Our findings extend the observations from single center studies demonstrating acceptable outcomes from older aged living donors by identifying a cut-point of 65 years beyond which the survival of living donor transplants is significantly decreased (6–10). We found no interaction between living donor age and recipient age, suggesting that transplantation from living donors up to the age 65 years may be considered for all adult recipients. Importantly the GFR achieved 12 months after transplantation was lower among recipients of older living donor transplants. Our analysis did not consider factors such as recipient size, which may be an important consideration in deciding whether to proceed with transplantation from an older aged living donor.

We found that living donor recipients of older age, white race, female gender, preemptive transplants, and spousal donor transplants had a higher odds of transplantation from a donor aged ≥55 years. We also found higher odds of older living donor transplantation with male spousal donors. These observations differ from previous studies demonstrating that females are more likely to donate rather than to receive a living donor transplant (11–13). It is possible that these differences may in part be due to “size selection” of older aged, but larger male living donors for smaller female recipients in an effort to maximize allograft function after transplantation. Our findings suggest that increased utilization of older aged living donors may be an effective strategy to increase preemptive transplantation particularly among older recipients who have decreased survival on dialysis.

When interpreting our findings, readers should consider the inherent limitations of observational studies using administrative data sets. In addition, we do not have complete information regarding donor characteristics including predonation glomerular filtration rate, and donor size that may influence the decision to proceed with living donor transplantation from an older donor. Similarly, we do not have information regarding donor outcomes after nephrectomy, and there is limited information regarding the outcomes of elderly living donors (14). Further studies of donor outcome are needed to understand the implications of expanded use of older living kidney donors.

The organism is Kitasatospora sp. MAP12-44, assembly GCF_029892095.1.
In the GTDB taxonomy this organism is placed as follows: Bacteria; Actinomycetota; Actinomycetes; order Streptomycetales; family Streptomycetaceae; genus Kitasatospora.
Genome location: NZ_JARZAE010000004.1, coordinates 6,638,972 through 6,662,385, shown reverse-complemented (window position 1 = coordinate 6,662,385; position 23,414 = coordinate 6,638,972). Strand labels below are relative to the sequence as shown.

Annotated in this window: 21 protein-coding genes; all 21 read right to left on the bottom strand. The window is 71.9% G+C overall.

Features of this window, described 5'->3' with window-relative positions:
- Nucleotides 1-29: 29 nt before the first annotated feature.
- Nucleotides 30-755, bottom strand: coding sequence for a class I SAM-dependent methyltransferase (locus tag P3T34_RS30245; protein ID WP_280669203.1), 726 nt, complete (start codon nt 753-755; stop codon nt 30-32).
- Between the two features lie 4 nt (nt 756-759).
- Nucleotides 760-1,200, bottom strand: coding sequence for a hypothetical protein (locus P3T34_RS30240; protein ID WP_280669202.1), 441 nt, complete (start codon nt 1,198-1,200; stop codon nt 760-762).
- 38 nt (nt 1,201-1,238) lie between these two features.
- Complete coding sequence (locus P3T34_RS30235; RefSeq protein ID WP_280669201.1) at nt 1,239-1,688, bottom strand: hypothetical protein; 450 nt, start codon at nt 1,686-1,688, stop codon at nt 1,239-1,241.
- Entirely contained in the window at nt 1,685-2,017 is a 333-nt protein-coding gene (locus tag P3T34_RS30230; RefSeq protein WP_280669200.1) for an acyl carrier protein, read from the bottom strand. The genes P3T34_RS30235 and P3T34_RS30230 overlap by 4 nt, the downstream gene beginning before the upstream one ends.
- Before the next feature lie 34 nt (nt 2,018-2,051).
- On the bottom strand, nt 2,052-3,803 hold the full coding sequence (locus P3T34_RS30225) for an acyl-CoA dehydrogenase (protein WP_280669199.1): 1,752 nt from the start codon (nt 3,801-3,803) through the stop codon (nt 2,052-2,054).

In summary, we found excellent graft survival with living donors up to the age of 65 years. Recipients of transplants from living donors aged ≥65 years were at increased risk of graft loss compared to recipients of transplants from deceased donor aged <55 years. Transplantation from living donors ≥55 years of age is infrequent and not increasing over time. Older recipients, preemptive transplant recipients, and recipients of spousal donor transplants were more likely to receive transplants from donors ≥55 years of age. In contrast to previous studies of living donor transplantation, transplantation from living donors ≥55 years was more likely among female recipients, and when the spouse was the husband of the recipient. Increased utilization of living donors up the age of 65 years may be an important strategy to help meet the urgent demand for transplantation.

ACKNOWLEDGMENTS

Dr. Gill is Scholar of The Michael Smith Foundation for Health Research. The data were supplied by the United States Renal Data System. The interpretation and reporting of these data are the responsibility of the authors and in no way should be seen as official policy or interpretation of the U.S. government.

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Keywords:

Living kidney donation; Age

© 2006 Lippincott Williams & Wilkins, Inc.